Later, as I recounted this episode to my pro-blind-date friend, I felt like an episode of Seinfeld, with my ridiculous fussy reason for not seeing him again. I couldn’t even find concise words to encapsulate the problem.
“He wasn’t passionate about anything,” I tried. Well, that wasn’t true. He was passionate about the bands he liked to listen to. He had told me about a few already, adding that we should go to a show sometime.
“He didn’t have anything he was proud of,” I tried again. But this was still wrong. He was quite proud of his fancy stereo system, which he had described to me in loving detail.
“He wasn’t creative?” my friend suggested.
I’m not sure if this was dead-on, but it was at least a little closer. I wouldn’t need him to be traditionally creative, just to create something. It could be anything: a song, a poem, a computer program, a dinner, an automotive transmission. A perfectly edited beer commercial. Anything. Just something he cared about, something that he had actually done himself.
Considering I couldn’t describe this criterion in something shorter than a paragraph, it seemed like a petty reason not to date somebody. That’s how I felt after every blind date I ever went on, all four of them. Non-creative guy was my last one. I couldn’t take it anymore, shopping for people online like shoes, callously sending back each pair that didn’t fit my fussy standards. I emailed him and told him I didn’t plan to see him again. He took the rejection poorly, with lots of complaining and bafflement.
A week later, I sat in the tea shop, writing in my journal about how I regretted hurting the guy’s feelings. Maybe I should have given him a chance, I wrote. How would I even know if I liked somebody after one date?
This was the heart of the problem: how can people be attracted to somebody based on a date? Or two dates, or six, or twenty? How can you develop feelings for somebody that you only ever meet out of context, never observing how he deals with a challenge, or treats his friends, or does something he’s really good at, or does anything at all besides sit and drink tea and talk?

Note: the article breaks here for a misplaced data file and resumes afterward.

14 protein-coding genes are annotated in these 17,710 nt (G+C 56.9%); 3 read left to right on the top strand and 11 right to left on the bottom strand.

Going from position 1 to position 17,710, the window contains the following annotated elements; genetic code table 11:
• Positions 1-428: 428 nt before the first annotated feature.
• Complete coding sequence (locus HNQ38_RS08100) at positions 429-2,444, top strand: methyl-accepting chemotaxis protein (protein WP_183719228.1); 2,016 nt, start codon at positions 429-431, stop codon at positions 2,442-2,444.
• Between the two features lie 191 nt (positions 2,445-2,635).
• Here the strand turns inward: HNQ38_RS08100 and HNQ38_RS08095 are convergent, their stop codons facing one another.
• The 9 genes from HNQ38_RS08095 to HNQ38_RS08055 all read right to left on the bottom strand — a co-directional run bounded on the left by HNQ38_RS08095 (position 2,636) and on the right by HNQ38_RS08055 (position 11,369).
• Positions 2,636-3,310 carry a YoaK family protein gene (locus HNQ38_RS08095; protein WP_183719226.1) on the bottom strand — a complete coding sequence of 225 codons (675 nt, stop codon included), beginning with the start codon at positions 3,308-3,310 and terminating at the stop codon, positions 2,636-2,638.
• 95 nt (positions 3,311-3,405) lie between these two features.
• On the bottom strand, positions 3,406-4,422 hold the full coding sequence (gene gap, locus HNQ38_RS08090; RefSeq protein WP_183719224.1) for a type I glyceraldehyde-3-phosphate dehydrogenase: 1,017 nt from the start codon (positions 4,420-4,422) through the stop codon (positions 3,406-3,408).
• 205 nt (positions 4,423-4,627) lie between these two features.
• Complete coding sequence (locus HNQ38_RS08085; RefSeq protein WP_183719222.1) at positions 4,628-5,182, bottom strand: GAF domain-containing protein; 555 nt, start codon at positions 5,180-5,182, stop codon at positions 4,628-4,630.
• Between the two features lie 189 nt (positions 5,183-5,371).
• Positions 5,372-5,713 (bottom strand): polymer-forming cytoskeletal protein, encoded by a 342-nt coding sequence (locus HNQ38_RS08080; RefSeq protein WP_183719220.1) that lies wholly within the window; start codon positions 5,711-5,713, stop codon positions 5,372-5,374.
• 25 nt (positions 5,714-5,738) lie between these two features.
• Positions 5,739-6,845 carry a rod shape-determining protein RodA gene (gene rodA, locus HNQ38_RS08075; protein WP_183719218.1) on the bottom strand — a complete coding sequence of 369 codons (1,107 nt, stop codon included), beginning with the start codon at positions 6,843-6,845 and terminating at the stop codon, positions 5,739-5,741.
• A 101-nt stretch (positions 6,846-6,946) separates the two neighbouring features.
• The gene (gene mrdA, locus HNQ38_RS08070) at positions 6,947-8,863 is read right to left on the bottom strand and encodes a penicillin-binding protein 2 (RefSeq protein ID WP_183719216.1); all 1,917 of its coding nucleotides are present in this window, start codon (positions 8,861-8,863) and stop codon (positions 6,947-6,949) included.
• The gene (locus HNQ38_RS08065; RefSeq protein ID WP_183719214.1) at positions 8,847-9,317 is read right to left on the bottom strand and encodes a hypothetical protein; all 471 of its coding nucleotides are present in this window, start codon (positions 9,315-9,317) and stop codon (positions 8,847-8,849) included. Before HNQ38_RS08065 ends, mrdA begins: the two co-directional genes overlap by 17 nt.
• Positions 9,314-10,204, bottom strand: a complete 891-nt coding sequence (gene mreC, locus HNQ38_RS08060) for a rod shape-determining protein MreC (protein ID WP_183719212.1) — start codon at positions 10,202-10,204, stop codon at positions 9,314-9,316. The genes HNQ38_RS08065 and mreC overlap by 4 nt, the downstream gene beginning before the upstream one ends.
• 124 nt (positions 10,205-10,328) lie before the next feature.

Should I go out with him one more time, I wrote? Or give up this whole dating thing altogether?
As if in answer to my question, I looked up and saw him walking past the window of the tea shop.
What is he doing here? In Oakland. In my neighborhood. In front of the tea shop that I told him I spent all my time in. He lived in San Francisco, and had talked about Oakland like it was an exotic vacation spot that he had never before visited. Was he trying to find me? Was he stalking me?
He walked by the window once more, then checked his watch and walked in, right past my table.
“Hi,” I said as he walked by.
“Oh, hi,” he said, looking surprised. “How are you?”
“I’m fine,” I said, confused. “Funny seeing you here.”
“I’m meeting somebody,” he said, looking around. “Oh, there she is!” He walked to the back of the coffee shop, sat down across from a woman about my age, and began a stiff conversation.
“Uncreative Guy stole your date spot?” my pro-blind-date friend said, when I told her the story that night. She was laughing so hard she could barely talk. “That’s classic! He’s not even creative enough to come up with a new place to go.”
I suppose this showed that my intuition had been right: he really wasn’t very creative. Or maybe just not very wise. Either way, I had made the right choice.
I think what I hate about blind dates is really what I hate about dating in general: that it is treating a person like a commodity. But I don’t see any way around it. That’s how we get things. We shop for everything else we need: food, clothing, shelter, a school, a car. I suppose shopping for a mate is like shopping for a job. We all hate to do it, but we’re scared of where we’ll end up if we don’t.